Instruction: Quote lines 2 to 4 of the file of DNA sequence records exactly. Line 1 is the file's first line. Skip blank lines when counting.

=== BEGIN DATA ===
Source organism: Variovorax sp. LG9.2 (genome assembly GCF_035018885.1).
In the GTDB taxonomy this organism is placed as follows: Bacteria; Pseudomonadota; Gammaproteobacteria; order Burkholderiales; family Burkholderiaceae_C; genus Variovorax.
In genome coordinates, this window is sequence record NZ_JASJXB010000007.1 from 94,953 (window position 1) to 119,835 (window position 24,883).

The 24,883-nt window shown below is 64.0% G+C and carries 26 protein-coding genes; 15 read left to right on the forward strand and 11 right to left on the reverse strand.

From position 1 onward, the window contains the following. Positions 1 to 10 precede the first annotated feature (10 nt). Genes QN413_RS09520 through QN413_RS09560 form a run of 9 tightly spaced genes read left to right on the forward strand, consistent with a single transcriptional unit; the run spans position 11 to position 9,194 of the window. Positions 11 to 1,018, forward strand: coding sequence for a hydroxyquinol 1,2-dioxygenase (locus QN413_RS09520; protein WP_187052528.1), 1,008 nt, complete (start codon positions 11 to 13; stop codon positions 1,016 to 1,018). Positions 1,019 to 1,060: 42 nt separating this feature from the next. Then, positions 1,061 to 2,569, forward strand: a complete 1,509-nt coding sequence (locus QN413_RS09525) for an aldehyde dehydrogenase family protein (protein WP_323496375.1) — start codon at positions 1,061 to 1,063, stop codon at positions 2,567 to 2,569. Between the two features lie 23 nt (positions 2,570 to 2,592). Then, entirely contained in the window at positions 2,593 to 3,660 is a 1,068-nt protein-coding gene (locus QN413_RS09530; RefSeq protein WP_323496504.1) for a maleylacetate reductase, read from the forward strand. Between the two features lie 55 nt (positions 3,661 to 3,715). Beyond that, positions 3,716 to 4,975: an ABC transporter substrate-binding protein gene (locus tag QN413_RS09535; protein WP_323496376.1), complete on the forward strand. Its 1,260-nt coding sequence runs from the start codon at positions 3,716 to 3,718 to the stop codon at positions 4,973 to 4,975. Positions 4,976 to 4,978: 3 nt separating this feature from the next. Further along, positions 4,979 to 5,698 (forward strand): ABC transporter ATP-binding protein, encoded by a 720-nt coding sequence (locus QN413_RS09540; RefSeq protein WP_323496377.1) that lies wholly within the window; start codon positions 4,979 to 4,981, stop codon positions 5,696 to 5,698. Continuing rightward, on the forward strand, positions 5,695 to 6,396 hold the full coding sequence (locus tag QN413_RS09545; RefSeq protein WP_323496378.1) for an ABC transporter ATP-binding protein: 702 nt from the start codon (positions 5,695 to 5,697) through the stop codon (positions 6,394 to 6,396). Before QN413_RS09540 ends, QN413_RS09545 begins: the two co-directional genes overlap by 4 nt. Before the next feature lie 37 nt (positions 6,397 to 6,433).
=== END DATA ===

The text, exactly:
In the GTDB taxonomy this organism is placed as follows: Bacteria; Pseudomonadota; Gammaproteobacteria; order Burkholderiales; family Burkholderiaceae_C; genus Variovorax.
In genome coordinates, this window is sequence record NZ_JASJXB010000007.1 from 94,953 (window position 1) to 119,835 (window position 24,883).

The 24,883-nt window shown below is 64.0% G+C and carries 26 protein-coding genes; 15 read left to right on the forward strand and 11 right to left on the reverse strand.